For advice and assistance on maintaining your cashflow and enforcing the payment of outstanding debts, contact a Dukes Bailiffs advisor today.

British SMEs' swiftest growth in seven years

According to data from the Enterprise Research Centre (ERC), more than 600,000 new private sector jobs were created last year as the number of small and medium-sized enterprises (SMEs) grew at the fastest rate since the financial crisis hit in 2008.

Fighting the recession SME growth

Small Business Minister Anna Soubry commented: “small and medium businesses in every corner of the UK have shrugged off adversity to create jobs and grow”.

SMEs showed remarkable resilience and ingenuity during the recession, creating 13.4m jobs over the past seven years. Over the same period, however, 13m jobs from other sectors were lost, meaning that it wasn't until 2014 that net private sector job creation became positive.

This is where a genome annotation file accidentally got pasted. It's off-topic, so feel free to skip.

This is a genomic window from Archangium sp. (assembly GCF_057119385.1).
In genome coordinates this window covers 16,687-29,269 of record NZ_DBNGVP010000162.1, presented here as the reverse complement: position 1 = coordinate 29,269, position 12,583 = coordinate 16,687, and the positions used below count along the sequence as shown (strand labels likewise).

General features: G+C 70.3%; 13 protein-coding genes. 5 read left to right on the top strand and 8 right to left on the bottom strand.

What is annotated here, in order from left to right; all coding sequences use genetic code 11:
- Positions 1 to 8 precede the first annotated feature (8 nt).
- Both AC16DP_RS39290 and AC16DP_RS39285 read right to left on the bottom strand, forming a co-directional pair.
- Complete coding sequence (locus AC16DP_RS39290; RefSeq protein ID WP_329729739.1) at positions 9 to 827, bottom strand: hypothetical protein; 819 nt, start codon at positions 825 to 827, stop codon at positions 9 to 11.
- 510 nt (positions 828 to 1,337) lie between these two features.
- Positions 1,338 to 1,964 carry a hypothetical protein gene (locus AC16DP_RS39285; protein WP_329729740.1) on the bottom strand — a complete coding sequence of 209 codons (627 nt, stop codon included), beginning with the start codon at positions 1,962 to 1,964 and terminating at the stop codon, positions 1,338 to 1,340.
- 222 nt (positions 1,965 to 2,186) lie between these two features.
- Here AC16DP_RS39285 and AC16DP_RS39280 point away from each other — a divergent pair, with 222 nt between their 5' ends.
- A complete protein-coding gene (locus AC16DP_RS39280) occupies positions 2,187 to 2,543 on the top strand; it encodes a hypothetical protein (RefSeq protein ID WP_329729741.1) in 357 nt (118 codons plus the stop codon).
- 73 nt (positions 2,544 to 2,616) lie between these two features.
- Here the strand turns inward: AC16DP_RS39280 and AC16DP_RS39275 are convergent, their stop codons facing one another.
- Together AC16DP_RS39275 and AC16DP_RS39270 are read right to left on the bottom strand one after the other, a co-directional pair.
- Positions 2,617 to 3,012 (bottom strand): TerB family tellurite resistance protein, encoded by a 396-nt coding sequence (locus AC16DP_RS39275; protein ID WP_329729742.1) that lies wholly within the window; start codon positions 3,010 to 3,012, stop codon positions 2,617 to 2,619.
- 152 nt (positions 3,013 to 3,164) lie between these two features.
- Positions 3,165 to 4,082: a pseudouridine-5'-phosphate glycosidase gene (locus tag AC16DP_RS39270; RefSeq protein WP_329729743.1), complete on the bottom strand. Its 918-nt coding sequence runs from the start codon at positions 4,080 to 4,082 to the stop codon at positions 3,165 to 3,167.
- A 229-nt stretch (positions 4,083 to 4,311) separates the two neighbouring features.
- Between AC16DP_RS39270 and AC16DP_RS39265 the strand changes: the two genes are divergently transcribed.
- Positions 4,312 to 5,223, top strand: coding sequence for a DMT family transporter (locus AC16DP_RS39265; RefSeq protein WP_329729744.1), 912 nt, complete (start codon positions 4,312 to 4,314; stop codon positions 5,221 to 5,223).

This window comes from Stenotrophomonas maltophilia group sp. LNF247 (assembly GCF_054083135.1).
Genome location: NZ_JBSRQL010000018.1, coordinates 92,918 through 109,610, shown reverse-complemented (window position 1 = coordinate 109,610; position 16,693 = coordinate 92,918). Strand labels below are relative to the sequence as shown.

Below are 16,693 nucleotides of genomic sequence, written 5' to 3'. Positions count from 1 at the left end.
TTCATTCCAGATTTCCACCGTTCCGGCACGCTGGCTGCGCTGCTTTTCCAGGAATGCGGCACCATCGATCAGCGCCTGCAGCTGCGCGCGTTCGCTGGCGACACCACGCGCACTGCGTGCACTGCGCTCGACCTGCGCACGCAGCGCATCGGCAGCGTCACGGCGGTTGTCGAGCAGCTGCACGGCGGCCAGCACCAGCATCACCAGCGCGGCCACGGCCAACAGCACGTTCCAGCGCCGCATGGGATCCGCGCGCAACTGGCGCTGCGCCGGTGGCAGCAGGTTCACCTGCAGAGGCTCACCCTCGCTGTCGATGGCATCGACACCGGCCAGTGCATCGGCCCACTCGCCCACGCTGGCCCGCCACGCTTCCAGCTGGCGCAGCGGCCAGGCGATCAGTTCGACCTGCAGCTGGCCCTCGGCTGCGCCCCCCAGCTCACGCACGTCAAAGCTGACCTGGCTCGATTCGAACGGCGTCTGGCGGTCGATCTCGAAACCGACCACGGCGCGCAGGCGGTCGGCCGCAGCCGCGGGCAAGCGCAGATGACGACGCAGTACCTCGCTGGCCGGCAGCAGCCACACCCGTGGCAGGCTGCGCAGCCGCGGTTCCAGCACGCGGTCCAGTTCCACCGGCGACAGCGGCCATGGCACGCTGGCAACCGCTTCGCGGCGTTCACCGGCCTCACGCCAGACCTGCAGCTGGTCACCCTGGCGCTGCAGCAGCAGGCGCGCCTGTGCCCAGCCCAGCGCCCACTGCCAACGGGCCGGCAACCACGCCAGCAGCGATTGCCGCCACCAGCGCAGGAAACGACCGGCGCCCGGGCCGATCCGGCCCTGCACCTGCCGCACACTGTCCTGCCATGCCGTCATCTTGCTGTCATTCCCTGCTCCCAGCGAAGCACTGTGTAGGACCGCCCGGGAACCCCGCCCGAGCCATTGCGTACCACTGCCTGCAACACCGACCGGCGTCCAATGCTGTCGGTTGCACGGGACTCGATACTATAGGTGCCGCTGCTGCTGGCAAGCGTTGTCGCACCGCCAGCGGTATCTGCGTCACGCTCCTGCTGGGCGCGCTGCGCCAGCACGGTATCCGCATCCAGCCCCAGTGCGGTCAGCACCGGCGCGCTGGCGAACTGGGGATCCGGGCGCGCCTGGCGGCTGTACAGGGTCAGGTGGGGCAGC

This suggests that, although small business owners and entrepreneurs have worked quickly to create opportunities, there is still a serious amount of instability in the job market on the whole, which must be addressed if the UK is to build upon gains made by SMEs and show consistent economic growth.

Continued growth

Business Secretary Sajid Javid argues that the future will be bright for SMEs, thanks to the new Enterprise Bill, which aims to cut red tape and make it easier for small businesses to succeed and create jobs. Additionally, they will benefit from the introduction of a Small Business Conciliation Service that will deal with payment disputes with larger clients/suppliers.

While we welcome government attempts to reduce the burden on small businesses, Dukes Bailiffs believe SMEs must also be pro-active in improving their cash flow and maintaining stability while the economy revs up to full power. Making small structural changes can make a big difference. In particular, ensuring invoices are sent promptly and that they contain clear payment information, showing the risk of interest charges and legal action in the event of late payment, is vital.

If Britain’s SMEs can match their vision with this kind of prudent planning, we’re confident that the ERC’s growth record will be broken many more times in the near future.